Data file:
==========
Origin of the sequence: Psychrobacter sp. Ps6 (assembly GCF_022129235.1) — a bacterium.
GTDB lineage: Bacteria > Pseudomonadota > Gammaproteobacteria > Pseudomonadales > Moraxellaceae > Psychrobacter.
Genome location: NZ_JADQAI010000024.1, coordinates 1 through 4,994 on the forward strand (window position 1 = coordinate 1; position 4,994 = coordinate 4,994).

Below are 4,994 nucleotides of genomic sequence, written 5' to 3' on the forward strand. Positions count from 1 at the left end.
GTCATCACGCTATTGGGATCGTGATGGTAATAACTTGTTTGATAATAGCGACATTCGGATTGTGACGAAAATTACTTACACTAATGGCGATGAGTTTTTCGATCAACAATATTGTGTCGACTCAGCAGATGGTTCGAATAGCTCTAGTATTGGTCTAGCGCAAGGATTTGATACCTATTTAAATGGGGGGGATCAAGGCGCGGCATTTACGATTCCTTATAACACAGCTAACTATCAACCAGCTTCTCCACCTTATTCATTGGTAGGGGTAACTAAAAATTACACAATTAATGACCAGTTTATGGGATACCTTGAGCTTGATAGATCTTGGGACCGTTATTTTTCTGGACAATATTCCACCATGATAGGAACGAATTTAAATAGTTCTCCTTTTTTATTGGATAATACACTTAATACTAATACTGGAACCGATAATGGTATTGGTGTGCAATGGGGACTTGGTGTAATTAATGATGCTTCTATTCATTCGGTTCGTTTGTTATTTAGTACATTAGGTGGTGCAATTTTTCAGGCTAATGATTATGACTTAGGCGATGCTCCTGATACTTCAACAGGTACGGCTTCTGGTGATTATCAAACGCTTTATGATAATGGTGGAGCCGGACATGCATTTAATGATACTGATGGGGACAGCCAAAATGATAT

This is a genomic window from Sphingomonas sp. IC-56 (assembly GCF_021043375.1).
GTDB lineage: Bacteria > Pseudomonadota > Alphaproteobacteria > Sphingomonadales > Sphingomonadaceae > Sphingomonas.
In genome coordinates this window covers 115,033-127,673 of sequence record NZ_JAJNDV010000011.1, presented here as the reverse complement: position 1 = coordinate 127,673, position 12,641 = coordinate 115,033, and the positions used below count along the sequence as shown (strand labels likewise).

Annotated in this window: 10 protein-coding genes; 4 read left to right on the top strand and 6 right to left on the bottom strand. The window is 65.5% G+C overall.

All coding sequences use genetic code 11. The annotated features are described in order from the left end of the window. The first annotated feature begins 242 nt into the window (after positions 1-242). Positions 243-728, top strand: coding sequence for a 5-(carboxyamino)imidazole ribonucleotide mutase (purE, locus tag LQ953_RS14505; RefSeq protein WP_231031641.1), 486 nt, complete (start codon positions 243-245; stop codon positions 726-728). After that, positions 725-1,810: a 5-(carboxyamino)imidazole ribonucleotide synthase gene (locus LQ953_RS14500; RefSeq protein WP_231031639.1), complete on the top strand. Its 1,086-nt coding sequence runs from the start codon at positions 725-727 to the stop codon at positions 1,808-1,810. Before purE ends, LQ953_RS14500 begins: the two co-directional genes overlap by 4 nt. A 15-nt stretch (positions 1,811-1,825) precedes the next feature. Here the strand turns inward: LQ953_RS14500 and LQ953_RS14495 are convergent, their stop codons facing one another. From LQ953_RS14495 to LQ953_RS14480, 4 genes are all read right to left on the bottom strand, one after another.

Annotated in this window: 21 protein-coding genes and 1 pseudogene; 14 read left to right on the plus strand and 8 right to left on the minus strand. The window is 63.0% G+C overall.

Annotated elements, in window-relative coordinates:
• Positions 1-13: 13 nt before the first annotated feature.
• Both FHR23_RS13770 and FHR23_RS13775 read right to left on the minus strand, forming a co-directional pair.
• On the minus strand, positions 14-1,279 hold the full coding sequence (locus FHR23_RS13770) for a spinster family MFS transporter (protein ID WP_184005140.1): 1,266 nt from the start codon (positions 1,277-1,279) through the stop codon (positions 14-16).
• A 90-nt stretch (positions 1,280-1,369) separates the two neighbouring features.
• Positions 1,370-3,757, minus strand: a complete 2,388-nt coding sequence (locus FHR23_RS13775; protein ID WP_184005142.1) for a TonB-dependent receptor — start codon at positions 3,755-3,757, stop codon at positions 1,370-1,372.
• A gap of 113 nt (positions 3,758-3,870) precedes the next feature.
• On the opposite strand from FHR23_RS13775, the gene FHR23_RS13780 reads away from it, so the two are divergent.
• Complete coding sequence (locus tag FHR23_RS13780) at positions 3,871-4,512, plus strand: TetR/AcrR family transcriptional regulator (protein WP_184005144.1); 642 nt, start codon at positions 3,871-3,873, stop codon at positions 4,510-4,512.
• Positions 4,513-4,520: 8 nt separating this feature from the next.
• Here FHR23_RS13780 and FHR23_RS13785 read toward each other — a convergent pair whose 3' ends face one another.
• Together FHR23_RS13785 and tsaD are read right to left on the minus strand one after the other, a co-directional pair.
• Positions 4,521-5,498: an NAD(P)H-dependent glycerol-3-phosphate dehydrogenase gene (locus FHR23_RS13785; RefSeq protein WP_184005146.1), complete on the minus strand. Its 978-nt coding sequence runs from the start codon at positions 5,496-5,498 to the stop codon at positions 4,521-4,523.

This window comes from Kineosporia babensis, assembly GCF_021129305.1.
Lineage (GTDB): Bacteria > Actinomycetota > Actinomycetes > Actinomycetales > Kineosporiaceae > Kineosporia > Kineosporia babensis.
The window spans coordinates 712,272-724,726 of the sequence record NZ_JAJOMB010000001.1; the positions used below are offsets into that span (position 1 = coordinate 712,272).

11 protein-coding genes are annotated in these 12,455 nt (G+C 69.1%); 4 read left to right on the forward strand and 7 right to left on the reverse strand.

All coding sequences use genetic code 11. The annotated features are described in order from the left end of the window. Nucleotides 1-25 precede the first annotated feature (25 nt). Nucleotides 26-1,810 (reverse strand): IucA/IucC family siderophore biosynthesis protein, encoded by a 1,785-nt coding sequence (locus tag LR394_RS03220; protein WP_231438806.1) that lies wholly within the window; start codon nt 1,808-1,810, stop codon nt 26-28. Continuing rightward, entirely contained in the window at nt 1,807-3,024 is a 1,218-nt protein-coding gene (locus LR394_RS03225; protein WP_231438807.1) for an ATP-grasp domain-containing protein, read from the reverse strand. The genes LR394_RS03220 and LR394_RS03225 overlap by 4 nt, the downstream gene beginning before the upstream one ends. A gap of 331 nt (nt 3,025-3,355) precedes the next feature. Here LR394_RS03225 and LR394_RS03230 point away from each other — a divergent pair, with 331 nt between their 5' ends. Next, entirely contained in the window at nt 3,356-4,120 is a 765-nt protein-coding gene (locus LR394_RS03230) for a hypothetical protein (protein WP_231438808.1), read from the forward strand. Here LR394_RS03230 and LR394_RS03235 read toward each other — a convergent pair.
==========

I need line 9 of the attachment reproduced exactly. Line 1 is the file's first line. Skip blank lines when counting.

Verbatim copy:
Annotated in this window: 10 protein-coding genes; 4 read left to right on the top strand and 6 right to left on the bottom strand. The window is 65.5% G+C overall.